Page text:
Saturday, I went into another village with some girls to get some cushions made for Tyler who just arrived today. It is a village literally across the street from ABC. It is incredible what a difference it makes depending on the side of the street you are on. It is like two different worlds. The children in this village followed the car and beat on it asking for money and gum, but the funniest part was when they went and found a doll with blonde hair and blue eyes and showed it to us yelling mzungu. I thought it was hilarious! Then later that day, I went to the Crisis Nursery. I just love those babies. They are so sweet, but it breaks my heart that there just are not enough people to hold them. They have to be in their beds most of the time because there just is not enough people to watch. It is quite an experience, but I always leave with a renewed sense of gratitude for everything that i have been given.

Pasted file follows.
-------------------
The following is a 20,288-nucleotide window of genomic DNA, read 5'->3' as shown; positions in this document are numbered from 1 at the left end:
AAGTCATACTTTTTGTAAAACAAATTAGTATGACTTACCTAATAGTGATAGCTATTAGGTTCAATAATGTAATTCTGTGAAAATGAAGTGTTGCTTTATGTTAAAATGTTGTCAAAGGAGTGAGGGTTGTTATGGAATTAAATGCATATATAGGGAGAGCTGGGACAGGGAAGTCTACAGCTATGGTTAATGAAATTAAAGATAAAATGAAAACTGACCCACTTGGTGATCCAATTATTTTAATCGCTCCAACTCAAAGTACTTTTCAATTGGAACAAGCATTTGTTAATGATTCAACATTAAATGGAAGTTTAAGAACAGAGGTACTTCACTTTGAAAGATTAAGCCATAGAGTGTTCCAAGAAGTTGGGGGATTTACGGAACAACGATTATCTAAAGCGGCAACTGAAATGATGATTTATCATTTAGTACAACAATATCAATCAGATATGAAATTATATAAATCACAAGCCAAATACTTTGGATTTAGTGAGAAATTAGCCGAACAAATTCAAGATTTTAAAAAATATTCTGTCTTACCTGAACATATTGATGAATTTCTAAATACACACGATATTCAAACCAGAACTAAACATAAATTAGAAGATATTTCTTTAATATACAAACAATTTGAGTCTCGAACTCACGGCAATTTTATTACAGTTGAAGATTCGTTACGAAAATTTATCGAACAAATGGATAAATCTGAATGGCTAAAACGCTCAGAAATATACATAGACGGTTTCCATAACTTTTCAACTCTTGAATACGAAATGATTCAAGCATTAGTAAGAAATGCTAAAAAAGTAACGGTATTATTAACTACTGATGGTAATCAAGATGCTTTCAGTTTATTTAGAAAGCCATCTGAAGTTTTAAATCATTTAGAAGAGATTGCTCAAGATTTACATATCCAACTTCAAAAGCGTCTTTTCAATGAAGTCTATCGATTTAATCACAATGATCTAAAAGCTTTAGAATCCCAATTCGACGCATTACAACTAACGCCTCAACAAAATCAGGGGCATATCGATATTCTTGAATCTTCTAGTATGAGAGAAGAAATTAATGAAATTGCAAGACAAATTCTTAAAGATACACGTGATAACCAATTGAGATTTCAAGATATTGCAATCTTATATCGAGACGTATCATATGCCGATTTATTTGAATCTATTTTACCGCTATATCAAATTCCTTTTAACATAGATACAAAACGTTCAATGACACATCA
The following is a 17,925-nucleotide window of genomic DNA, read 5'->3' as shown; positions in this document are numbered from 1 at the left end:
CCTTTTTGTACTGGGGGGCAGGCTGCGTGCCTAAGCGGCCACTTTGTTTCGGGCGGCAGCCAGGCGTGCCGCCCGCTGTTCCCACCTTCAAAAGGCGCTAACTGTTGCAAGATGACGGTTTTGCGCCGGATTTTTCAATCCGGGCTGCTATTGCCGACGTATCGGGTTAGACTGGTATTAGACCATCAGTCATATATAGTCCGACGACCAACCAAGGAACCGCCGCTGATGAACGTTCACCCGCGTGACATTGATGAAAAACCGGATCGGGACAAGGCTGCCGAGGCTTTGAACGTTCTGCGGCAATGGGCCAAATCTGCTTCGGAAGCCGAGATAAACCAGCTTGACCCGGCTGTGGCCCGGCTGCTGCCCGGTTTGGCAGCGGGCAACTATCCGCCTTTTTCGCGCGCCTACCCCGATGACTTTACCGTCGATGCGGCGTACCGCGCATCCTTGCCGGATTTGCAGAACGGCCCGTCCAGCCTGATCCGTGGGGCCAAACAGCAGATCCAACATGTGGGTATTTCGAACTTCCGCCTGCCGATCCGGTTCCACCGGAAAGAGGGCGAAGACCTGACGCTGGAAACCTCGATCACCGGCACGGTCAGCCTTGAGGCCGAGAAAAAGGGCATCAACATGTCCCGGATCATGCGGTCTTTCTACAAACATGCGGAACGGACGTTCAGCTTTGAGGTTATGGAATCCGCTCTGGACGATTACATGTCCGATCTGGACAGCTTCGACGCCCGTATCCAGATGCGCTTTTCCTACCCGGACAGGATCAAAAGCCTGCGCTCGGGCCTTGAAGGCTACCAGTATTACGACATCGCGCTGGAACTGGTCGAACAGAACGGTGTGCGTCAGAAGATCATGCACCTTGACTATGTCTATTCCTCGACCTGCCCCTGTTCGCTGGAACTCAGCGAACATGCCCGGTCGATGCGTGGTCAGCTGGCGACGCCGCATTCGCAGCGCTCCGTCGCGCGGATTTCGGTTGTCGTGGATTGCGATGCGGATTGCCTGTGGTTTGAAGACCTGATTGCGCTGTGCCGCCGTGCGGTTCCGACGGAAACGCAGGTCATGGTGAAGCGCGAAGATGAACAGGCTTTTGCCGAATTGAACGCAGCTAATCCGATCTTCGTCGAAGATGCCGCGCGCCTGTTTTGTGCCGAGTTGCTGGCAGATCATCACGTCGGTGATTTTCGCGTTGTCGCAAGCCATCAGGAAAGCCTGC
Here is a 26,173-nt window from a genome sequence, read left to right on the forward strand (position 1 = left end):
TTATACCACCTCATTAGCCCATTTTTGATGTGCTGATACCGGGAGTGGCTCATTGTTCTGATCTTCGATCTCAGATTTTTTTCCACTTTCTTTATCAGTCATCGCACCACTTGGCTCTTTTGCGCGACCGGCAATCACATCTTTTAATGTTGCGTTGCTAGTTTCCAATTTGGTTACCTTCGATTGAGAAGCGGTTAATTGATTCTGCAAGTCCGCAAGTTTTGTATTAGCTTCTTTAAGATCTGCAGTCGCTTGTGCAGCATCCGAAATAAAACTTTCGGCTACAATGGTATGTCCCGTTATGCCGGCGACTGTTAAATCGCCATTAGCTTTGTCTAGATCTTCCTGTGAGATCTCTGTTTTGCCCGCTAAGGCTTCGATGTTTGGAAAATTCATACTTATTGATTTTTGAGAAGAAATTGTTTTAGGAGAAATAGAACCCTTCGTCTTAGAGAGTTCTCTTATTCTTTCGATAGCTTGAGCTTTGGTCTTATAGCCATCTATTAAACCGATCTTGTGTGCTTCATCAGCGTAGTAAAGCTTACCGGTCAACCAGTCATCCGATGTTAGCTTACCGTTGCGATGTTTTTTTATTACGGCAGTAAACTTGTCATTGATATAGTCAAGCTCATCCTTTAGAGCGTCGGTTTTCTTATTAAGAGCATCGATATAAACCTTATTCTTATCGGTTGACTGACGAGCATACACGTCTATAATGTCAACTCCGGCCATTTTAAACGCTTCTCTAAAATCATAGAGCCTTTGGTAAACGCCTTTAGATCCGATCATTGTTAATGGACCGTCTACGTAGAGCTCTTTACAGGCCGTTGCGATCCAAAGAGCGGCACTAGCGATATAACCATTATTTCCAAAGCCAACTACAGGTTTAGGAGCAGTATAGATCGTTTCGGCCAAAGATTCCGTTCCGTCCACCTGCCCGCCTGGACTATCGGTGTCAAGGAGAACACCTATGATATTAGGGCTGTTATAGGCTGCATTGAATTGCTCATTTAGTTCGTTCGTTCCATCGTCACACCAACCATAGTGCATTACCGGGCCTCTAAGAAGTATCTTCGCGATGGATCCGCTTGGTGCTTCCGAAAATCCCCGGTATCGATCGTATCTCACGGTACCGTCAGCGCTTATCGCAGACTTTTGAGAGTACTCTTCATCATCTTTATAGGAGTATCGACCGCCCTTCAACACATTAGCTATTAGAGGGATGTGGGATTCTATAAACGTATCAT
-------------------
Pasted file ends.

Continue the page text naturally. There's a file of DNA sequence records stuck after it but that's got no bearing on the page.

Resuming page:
So needless to say, it has been quite busy around here. Like always, I have a few things to ask you to pray about. My medical school applications are done just waiting on the final paperwork to go through. I am also learning a lot about me, and finding things that really do need a bit of tweaking. This process is not easy, but I will be better because of it. I just ask that you pray for God's grace as I strive to become more and more like Him. It just seems the more I learn about God the smaller I seem. It isn't a bad thing, but a hard thing to grasp. Anyway this was just a piece of my heart and I hope you are having a wonderful day. Thanks again for all your support!!